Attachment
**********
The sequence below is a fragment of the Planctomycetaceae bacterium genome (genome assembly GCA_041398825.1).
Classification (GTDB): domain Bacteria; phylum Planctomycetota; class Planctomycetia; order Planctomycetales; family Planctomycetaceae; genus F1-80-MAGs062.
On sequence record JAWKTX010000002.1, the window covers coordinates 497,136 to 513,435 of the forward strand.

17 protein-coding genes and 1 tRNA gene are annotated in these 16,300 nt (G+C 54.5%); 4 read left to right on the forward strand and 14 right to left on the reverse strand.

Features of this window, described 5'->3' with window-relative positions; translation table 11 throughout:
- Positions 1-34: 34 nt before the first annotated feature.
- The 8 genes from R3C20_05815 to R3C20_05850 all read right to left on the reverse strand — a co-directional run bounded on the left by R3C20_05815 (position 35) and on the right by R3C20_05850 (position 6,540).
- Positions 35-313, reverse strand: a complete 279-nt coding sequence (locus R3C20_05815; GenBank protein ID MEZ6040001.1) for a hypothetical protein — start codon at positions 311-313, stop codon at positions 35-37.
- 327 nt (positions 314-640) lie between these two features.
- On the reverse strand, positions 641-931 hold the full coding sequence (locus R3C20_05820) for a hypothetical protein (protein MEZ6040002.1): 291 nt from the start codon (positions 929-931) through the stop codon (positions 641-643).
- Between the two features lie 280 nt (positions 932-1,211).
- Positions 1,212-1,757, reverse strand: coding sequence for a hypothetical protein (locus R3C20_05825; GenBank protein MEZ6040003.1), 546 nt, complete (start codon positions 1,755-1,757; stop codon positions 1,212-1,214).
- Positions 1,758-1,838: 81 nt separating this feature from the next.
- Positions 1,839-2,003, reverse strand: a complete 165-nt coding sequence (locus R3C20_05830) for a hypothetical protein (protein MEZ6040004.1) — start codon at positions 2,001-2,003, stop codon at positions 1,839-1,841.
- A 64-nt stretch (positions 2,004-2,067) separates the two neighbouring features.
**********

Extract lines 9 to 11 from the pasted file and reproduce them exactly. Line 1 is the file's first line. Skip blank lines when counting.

- 327 nt (positions 314-640) lie between these two features.
- On the reverse strand, positions 641-931 hold the full coding sequence (locus R3C20_05820) for a hypothetical protein (protein MEZ6040002.1): 291 nt from the start codon (positions 929-931) through the stop codon (positions 641-643).
- Between the two features lie 280 nt (positions 932-1,211).